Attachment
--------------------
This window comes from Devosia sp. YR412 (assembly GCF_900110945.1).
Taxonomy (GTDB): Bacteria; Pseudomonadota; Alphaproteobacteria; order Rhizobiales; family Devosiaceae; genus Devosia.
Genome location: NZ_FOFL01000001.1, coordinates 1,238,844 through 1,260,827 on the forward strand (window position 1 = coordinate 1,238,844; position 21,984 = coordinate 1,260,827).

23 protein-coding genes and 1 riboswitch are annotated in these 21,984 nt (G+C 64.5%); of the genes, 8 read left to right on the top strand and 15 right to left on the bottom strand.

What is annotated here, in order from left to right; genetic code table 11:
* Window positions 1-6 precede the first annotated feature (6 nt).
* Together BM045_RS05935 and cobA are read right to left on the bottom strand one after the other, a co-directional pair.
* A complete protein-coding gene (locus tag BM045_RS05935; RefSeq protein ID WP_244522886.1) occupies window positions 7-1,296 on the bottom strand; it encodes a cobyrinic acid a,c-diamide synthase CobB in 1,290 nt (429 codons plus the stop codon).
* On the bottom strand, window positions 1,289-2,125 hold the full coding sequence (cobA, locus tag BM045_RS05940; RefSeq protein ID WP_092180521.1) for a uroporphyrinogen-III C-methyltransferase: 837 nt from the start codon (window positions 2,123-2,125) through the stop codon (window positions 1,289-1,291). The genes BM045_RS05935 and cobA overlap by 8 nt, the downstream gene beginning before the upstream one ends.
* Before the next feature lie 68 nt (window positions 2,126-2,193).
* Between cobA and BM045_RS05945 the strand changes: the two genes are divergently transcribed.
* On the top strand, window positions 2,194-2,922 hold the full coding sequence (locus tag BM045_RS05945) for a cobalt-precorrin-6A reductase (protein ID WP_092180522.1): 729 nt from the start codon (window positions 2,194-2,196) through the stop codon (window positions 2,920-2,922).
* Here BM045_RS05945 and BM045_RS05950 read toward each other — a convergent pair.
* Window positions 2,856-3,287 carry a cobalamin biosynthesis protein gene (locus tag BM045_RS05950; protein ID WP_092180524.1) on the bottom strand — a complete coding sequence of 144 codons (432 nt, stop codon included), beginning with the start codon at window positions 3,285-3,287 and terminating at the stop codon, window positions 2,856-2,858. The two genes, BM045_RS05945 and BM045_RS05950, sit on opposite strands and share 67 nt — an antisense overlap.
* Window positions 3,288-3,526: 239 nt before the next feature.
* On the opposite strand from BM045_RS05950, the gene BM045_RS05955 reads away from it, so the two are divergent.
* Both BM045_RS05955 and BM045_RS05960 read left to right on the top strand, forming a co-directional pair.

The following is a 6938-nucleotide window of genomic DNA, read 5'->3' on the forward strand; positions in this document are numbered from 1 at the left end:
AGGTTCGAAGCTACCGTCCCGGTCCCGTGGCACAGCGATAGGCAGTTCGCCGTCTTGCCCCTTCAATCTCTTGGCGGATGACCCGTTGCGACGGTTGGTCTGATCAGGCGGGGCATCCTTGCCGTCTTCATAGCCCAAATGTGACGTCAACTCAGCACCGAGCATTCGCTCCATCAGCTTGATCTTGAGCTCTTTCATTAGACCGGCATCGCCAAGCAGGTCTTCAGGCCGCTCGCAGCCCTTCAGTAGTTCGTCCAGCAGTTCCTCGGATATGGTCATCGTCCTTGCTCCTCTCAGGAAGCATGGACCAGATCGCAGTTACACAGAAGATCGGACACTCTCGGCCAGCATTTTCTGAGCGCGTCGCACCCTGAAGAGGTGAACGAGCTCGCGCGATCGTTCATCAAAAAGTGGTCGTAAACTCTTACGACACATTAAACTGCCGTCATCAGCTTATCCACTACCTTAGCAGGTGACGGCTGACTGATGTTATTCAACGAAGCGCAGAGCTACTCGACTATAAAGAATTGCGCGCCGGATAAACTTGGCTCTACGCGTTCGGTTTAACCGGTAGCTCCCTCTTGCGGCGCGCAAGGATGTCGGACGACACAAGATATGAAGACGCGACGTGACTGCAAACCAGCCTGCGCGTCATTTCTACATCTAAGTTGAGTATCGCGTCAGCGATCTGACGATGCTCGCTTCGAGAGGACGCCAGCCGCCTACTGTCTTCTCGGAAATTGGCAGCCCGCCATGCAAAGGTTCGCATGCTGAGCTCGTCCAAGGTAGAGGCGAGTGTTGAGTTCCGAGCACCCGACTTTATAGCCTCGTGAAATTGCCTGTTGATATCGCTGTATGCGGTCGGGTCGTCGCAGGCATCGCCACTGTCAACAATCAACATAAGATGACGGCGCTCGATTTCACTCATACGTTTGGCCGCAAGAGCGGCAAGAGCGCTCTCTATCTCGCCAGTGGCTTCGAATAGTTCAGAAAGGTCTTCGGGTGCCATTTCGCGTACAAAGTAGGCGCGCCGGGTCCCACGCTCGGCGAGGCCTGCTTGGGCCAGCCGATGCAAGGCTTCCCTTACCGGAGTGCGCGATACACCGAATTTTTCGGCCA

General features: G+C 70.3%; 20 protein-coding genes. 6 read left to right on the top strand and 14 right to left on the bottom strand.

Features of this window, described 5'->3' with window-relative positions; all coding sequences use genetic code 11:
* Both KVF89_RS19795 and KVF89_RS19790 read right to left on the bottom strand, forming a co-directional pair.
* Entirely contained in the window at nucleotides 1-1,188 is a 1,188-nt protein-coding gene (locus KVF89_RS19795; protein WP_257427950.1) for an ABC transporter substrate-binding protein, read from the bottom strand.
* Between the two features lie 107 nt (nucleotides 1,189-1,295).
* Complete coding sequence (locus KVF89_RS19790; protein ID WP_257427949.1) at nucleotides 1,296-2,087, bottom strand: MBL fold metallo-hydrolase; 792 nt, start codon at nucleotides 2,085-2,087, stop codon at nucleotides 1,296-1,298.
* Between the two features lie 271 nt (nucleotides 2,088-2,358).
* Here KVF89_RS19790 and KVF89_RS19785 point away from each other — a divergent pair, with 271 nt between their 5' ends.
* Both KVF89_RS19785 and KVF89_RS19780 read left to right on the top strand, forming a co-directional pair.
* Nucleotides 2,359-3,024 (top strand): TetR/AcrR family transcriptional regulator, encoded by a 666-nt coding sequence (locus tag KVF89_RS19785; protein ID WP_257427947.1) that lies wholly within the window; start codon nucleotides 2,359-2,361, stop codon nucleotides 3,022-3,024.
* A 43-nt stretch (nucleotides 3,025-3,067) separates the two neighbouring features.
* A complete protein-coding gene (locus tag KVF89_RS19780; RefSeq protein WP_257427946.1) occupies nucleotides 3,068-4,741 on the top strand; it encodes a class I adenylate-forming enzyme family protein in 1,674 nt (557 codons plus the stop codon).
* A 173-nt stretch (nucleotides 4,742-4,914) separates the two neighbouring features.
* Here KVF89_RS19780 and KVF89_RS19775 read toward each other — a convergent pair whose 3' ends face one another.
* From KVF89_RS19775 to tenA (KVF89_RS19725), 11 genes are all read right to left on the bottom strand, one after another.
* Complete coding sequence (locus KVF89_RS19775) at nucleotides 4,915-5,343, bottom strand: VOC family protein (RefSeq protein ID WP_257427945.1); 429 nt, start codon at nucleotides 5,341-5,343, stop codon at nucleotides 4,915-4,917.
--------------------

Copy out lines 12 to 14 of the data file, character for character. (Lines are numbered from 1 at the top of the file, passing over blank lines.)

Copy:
* On the top strand, window positions 2,194-2,922 hold the full coding sequence (locus tag BM045_RS05945) for a cobalt-precorrin-6A reductase (protein ID WP_092180522.1): 729 nt from the start codon (window positions 2,194-2,196) through the stop codon (window positions 2,920-2,922).
* Here BM045_RS05945 and BM045_RS05950 read toward each other — a convergent pair.
* Window positions 2,856-3,287 carry a cobalamin biosynthesis protein gene (locus tag BM045_RS05950; protein ID WP_092180524.1) on the bottom strand — a complete coding sequence of 144 codons (432 nt, stop codon included), beginning with the start codon at window positions 3,285-3,287 and terminating at the stop codon, window positions 2,856-2,858. The two genes, BM045_RS05945 and BM045_RS05950, sit on opposite strands and share 67 nt — an antisense overlap.